Diana Vishneva dances through the history of art in the new film, “Imprint In Motion,” that brings together five Russian choreographers, five Russian composers and five halls of the Pushkin State Museum of Fine Arts.
The one-hour film is a joint effort of the Pushkin Museum, the Aksenov Family Foundation and the international festival “Context. Diana Vishneva.” “Imprint In Motion” took nine days to shoot in late November-early December 2020, but more than five months to prepare and five more months to complete post-production.
The museum collections served as the starting point of the journey. For director Andrei Silvestrov, it was a totally new experience. “The most choreography I’ve had in my films was a simple wave of the hand,” he told The Moscow Times. The task, he said, was “to create a grand-scale collective work of art, an integral piece that incorporated a wealth of voices without it turning into a parade.”
The film is called “Слепок” in Russian, the word for the plaster casts of ancient works of art that were among the first exhibits in the museum, designed to introduce Russians to the wonders of world art. These plaster cast exhibits are the starting points as the dances flow through the halls — and eras — of Antiquity, Ancient Greece, Ancient Rome, the Middle Ages and the Renaissance. Each choreographer chose the era he or she felt a connection to.
In Andrei Korolenko’s piece, the dancers in the Ancient Rome hall turn into gladiators as the choreographer contemplates contemporary parallels to the Roman Empire — the enormous appetite for territorial gains and permanent state of war. “The dancers and I discussed the piece a great deal, and in the end, it represents our collective search for the answer to the question of why war still happens,” he said.
Liliya Burdinskaya, who was inspired by the art of the Middle Ages, took femininity and feminism as the main subject of her piece. The women characters are nuns and/or the witches, depending on how you choose to look at them. Using the art of Hieronymus Bosch as inspiration, Burdinskaya’s six female dancers form a medieval procession and use a special coded body language. “In line with the medieval culture of taboos, we developed a coded ‘shame language’ that we kept secret from everyone, even the crew,” Burdinskaya said.
The Renaissance period is explored by Anna Shchekleina through a love story. Set in the Michelangelo sculpture hall, the contemporary piece features two dancers, a man and a woman, and is shot in a neoclassical style — or perhaps even close to Claude Lelouch’s iconic film, “A Man and a Woman.”
“In each episode, the camera had to find its own language,” Silvestrov said. “In Ancient Greece we filmed the story in one long shot, but in the Middle Ages we used eight cameras and shot the story from eight different angles.” He and director of cinematography Daniil Fomichev decided to use a split screen for Burdinskaya’s episode. “It was crucial for Liliya that each of the six women in her piece tell her own story and had her voice heard, so we used a split screen to give them equal presence on screen.”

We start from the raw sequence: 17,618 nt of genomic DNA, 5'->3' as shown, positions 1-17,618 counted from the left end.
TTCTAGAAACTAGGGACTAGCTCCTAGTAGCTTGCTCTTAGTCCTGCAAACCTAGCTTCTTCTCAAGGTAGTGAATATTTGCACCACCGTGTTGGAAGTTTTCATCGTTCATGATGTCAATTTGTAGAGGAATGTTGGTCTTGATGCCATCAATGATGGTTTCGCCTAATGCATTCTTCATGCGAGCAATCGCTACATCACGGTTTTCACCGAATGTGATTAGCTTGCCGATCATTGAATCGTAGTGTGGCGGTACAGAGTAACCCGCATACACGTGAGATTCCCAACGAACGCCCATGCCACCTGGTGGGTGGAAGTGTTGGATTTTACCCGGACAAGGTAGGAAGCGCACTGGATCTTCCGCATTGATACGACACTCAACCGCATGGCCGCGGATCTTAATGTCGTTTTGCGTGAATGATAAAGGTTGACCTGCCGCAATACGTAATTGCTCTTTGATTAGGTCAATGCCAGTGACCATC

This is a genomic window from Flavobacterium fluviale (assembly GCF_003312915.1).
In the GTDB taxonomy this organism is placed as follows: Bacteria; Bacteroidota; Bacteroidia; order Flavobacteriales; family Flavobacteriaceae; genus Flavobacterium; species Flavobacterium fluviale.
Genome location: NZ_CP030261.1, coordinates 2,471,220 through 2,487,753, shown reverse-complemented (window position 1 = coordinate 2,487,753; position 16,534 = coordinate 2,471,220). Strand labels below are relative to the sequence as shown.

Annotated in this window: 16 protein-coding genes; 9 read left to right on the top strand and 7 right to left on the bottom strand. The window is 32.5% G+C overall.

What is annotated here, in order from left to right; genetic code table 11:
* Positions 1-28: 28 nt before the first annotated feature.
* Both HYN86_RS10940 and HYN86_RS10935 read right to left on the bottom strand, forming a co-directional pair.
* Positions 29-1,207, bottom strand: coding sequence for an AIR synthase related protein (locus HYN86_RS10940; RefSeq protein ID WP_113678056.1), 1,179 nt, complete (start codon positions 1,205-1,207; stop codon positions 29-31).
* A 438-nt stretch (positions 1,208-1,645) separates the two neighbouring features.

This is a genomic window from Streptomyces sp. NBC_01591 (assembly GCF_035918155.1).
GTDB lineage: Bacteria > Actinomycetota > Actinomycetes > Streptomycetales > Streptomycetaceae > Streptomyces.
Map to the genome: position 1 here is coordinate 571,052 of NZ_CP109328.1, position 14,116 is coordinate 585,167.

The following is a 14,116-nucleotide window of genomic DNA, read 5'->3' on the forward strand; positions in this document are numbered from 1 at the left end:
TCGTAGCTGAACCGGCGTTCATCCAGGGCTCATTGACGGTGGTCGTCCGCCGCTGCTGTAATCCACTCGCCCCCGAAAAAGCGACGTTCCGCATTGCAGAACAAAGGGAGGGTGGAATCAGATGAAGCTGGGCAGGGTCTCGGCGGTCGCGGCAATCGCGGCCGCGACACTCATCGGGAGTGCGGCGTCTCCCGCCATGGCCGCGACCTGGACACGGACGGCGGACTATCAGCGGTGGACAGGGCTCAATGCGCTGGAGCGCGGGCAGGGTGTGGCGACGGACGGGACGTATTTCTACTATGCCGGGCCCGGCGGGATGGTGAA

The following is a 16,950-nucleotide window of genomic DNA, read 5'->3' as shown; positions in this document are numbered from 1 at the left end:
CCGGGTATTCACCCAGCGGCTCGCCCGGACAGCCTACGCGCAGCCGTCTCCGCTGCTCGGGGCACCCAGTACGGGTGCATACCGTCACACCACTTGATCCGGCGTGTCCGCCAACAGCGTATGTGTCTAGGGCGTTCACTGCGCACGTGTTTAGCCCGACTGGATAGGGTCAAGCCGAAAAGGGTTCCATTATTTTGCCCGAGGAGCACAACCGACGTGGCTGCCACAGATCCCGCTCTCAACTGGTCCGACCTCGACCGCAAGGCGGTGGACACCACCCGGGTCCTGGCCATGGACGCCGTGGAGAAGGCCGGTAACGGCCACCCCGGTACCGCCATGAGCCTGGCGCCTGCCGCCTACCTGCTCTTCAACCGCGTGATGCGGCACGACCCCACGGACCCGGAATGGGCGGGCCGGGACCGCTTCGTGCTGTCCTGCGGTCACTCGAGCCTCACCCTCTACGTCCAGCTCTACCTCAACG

Dancer Diana Vishneva is the main character who appears in each episode. “My character in the film is essentially an explorer who travels through the historical periods and the different genres and provides a connection between them. I embody the collective memory of all generations.”
“As a classically trained dancer, I could physically sense the antique sculpture,” she said. “Their frozen poses represent the entire history of dance. That’s why I was so intrigued by a dialog of sculpture, choreography and film.”
The music for the film was written by five up-and-coming Russian composers: Vasily Peshkov, Alexei Retinsky, Mark Buloshnikov, Alexander Khubeyev and Darya Zvezdina. The latter three are the winners of the annual festival, “Russian Music.2.0,” run by the Aksenov Family Foundation.
“One of the strategic goals of the foundation is to discover and support the untapped creative potential of contemporary Russian art and present it internationally,” said Dmitry Aksenov, the founder of the Aksenov Family Foundation. “I realized that Russian composers creating important new works remain unknown to international audiences. So, we began Russian Music 2.0, and it is inspiring to see the works of our composers being part of ‘Imprint In Motion.’ It is all about the exciting new forms of multi-media communication and interaction.”
Vishneva said that even after finishing their work, the participants weren’t sure what they had created. “The film has a life of its own. What did we produce? An aesthetic statement on the theme of a cast of original sculpture? A reflection on the past? An attempt to read the future through a meditation and analysis of our life today?”
“This synthesis of arts, with new music and a director, has given birth to a completely new genre. I would love to explore this genre further with my festival. Such a fusion of styles and genres is essential for the new art in the 21st century,” Vishneva said.
“There is much more to this film than a meditation on the history of fine arts,” said Marina Loshak, director of the Pushkin State Museum of Fine Arts. “It is a joint effort by the director, the choreographers, the composers…This is not just a modern ballet inspired by a certain topic set to new music. It is all about a new vision by an ‘artist’ in the highest sense of the word, be it a painter, a sculptor, a musician or a director.”
“Imprint In Motion” premiered in Moscow on March 31 and is now traveling across Russia. It premieres in St. Petersburg on April 7, and then later in Vladivostok, Kaliningrad, Novosibirsk, Yekaterinburg, Nizhny Novgorod, Voronezh, Kazan, Tomsk, Volgograd and Perm. The film’s first international screening is scheduled for early September 2021, as part of the “Viennacontemporary” international contemporary art fair.